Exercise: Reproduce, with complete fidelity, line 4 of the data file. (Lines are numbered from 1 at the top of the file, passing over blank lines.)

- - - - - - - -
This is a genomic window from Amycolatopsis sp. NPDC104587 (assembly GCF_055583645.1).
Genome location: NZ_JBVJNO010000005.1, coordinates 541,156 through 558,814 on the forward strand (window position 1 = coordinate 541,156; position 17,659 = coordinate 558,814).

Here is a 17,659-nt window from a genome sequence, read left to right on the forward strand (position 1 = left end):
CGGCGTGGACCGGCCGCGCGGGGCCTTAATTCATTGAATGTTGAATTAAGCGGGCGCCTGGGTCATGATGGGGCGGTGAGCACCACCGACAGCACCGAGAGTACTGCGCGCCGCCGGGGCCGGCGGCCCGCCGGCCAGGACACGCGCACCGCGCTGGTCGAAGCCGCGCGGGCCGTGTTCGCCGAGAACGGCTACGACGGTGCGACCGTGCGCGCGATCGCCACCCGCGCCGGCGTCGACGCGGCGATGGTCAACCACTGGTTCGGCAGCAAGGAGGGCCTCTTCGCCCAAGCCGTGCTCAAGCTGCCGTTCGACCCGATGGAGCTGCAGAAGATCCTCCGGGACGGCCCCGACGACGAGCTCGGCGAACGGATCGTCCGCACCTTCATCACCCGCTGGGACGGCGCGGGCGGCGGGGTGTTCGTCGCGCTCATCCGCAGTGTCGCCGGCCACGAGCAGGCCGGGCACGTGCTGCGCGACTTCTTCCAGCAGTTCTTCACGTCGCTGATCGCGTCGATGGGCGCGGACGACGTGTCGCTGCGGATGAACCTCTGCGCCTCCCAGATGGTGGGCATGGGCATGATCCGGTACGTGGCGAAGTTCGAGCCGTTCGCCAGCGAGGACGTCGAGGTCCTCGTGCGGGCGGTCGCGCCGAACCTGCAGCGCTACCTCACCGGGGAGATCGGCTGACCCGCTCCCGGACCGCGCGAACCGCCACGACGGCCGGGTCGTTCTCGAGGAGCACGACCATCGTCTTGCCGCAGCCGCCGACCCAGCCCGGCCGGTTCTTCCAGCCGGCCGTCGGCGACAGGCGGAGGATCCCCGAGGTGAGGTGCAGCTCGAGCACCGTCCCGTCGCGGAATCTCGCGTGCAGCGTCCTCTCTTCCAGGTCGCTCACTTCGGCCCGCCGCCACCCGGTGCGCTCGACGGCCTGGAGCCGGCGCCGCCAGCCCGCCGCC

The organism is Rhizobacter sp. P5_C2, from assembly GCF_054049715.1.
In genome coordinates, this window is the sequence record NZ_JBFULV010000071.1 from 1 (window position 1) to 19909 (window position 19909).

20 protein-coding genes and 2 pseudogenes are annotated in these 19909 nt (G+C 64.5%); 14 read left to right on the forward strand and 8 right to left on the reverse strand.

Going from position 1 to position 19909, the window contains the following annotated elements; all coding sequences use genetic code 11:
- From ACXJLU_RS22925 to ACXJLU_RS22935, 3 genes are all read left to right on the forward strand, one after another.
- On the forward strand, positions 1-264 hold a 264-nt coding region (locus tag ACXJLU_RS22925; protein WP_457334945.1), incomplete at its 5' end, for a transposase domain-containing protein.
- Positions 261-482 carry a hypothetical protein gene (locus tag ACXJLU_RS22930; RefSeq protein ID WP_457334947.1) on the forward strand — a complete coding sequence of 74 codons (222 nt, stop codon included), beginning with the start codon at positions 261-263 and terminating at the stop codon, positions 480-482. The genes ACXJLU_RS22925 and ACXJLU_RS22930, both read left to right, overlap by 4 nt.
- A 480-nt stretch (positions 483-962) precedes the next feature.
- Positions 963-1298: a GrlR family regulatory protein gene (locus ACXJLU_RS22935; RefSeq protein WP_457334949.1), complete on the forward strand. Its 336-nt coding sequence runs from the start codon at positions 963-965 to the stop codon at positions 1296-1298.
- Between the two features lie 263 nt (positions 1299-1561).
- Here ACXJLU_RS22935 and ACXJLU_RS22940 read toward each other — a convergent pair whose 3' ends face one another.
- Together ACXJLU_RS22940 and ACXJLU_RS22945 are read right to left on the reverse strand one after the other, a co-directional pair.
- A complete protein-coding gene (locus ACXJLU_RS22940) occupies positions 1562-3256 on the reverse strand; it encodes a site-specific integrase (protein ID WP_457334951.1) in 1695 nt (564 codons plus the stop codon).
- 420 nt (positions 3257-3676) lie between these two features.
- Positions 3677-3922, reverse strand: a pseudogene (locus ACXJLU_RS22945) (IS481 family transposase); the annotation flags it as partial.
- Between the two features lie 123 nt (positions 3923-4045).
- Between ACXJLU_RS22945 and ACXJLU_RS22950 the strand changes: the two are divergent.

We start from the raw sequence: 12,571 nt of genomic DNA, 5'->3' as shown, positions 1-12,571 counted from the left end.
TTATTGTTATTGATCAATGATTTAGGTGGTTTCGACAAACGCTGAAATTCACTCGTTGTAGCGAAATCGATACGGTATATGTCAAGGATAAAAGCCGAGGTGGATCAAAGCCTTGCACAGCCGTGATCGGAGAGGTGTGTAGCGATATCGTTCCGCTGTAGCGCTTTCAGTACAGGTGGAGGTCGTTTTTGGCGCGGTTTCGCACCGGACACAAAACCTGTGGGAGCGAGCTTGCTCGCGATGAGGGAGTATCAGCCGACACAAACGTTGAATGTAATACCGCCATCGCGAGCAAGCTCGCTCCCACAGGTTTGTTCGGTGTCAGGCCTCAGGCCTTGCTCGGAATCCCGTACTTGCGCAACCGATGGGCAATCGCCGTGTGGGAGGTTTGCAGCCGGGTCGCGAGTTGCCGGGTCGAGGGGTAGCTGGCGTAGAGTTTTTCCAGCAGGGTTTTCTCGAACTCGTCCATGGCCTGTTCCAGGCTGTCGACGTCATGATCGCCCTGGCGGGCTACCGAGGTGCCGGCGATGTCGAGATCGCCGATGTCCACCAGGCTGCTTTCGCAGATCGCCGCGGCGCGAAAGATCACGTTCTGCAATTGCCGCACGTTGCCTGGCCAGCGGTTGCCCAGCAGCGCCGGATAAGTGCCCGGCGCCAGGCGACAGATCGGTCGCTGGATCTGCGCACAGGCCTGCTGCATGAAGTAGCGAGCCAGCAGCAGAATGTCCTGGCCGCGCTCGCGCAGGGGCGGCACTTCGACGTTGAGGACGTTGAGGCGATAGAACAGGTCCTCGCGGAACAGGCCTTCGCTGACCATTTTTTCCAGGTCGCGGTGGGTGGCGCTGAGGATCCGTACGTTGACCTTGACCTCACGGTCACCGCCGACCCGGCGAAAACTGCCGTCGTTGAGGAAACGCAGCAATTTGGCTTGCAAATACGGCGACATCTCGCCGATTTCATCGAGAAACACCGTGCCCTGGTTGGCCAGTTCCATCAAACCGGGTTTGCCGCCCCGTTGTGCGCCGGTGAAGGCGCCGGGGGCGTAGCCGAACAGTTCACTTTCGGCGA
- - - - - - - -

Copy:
CGGCGTGGACCGGCCGCGCGGGGCCTTAATTCATTGAATGTTGAATTAAGCGGGCGCCTGGGTCATGATGGGGCGGTGAGCACCACCGACAGCACCGAGAGTACTGCGCGCCGCCGGGGCCGGCGGCCCGCCGGCCAGGACACGCGCACCGCGCTGGTCGAAGCCGCGCGGGCCGTGTTCGCCGAGAACGGCTACGACGGTGCGACCGTGCGCGCGATCGCCACCCGCGCCGGCGTCGACGCGGCGATGGTCAACCACTGGTTCGGCAGCAAGGAGGGCCTCTTCGCCCAAGCCGTGCTCAAGCTGCCGTTCGACCCGATGGAGCTGCAGAAGATCCTCCGGGACGGCCCCGACGACGAGCTCGGCGAACGGATCGTCCGCACCTTCATCACCCGCTGGGACGGCGCGGGCGGCGGGGTGTTCGTCGCGCTCATCCGCAGTGTCGCCGGCCACGAGCAGGCCGGGCACGTGCTGCGCGACTTCTTCCAGCAGTTCTTCACGTCGCTGATCGCGTCGATGGGCGCGGACGACGTGTCGCTGCGGATGAACCTCTGCGCCTCCCAGATGGTGGGCATGGGCATGATCCGGTACGTGGCGAAGTTCGAGCCGTTCGCCAGCGAGGACGTCGAGGTCCTCGTGCGGGCGGTCGCGCCGAACCTGCAGCGCTACCTCACCGGGGAGATCGGCTGACCCGCTCCCGGACCGCGCGAACCGCCACGACGGCCGGGTCGTTCTCGAGGAGCACGACCATCGTCTTGCCGCAGCCGCCGACCCAGCCCGGCCGGTTCTTCCAGCCGGCCGTCGGCGACAGGCGGAGGATCCCCGAGGTGAGGTGCAGCTCGAGCACCGTCCCGTCGCGGAATCTCGCGTGCAGCGTCCTCTCTTCCAGGTCGCTCACTTCGGCCCGCCGCCACCCGGTGCGCTCGACGGCCTGGAGCCGGCGCCGCCAGCCCGCCGCC